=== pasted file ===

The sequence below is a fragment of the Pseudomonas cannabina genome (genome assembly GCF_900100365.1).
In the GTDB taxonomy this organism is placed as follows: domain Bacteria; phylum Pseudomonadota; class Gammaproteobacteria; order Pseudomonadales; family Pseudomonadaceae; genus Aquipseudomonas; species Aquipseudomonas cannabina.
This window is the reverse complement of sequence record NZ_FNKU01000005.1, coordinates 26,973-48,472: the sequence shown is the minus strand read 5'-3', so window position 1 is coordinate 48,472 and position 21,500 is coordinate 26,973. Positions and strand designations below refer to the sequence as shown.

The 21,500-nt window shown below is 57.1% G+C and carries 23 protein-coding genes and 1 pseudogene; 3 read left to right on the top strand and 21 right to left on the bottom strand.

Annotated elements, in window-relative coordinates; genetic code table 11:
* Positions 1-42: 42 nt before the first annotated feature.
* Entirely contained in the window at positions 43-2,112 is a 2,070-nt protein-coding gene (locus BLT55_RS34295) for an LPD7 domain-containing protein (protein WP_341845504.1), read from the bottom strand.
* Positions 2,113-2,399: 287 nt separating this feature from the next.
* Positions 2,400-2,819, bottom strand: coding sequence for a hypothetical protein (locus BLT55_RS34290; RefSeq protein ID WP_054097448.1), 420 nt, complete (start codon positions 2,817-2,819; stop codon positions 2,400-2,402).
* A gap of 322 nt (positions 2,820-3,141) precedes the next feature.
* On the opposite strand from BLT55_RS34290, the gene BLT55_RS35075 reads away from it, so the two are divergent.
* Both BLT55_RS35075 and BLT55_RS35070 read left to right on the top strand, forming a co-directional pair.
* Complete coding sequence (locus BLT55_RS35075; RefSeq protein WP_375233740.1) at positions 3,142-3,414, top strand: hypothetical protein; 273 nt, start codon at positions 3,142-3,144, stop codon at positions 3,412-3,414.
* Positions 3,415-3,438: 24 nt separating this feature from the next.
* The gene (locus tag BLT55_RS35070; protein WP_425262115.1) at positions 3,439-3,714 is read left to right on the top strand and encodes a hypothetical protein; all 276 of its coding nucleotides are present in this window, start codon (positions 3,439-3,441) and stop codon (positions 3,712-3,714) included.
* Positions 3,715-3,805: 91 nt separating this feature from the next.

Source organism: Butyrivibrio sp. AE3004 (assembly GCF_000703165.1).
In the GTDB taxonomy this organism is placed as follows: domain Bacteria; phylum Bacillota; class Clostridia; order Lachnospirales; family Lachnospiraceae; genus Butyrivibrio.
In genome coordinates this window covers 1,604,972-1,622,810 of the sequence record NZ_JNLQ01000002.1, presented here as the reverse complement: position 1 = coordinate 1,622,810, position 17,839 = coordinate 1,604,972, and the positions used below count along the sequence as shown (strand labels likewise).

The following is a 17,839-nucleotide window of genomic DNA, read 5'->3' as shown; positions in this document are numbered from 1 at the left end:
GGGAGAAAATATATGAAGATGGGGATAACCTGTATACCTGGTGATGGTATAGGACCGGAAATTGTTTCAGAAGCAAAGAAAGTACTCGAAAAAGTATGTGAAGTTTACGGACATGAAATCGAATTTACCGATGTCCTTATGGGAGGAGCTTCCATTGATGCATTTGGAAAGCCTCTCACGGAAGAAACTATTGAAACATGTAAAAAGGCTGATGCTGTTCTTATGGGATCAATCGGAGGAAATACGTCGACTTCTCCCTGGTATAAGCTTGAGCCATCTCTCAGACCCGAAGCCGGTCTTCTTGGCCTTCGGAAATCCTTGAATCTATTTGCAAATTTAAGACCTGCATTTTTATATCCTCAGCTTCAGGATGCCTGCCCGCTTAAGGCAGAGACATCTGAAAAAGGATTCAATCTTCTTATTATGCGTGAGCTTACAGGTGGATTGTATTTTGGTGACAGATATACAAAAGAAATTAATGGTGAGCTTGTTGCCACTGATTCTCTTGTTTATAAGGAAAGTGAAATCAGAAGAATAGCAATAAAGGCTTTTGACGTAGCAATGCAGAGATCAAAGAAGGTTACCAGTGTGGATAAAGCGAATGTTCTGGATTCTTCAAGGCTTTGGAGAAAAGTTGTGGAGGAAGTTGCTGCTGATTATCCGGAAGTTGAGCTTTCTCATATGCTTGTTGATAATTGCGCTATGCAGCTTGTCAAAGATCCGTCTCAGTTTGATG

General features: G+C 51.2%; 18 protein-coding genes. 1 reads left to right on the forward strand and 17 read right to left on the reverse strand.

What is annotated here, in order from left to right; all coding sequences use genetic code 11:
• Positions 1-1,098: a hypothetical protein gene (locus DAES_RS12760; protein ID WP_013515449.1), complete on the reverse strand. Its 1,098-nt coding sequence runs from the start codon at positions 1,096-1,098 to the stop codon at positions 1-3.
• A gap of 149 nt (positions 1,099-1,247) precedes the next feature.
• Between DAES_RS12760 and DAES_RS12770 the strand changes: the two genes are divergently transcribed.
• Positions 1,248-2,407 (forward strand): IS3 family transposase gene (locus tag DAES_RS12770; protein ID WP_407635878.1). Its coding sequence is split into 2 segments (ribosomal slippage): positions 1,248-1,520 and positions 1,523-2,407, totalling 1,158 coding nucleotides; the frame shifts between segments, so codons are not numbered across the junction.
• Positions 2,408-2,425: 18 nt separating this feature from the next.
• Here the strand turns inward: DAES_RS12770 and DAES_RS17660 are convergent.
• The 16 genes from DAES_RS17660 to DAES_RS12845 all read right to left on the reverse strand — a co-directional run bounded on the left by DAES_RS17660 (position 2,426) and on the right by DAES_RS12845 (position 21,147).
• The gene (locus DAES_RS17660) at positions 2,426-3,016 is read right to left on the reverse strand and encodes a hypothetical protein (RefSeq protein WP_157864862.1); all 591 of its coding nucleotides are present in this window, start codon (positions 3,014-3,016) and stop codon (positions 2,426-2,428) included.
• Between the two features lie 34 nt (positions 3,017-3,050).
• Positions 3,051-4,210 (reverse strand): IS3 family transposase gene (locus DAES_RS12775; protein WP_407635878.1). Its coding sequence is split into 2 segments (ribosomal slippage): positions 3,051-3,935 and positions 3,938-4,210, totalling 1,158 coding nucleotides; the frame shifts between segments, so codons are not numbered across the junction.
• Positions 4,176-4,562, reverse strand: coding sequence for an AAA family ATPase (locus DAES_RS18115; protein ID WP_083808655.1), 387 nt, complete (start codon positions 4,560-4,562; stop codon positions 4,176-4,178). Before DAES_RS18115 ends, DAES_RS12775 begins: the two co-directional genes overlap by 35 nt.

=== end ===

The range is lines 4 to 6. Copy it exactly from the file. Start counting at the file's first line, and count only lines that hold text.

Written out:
The 21,500-nt window shown below is 57.1% G+C and carries 23 protein-coding genes and 1 pseudogene; 3 read left to right on the top strand and 21 right to left on the bottom strand.

Annotated elements, in window-relative coordinates; genetic code table 11:
* Positions 1-42: 42 nt before the first annotated feature.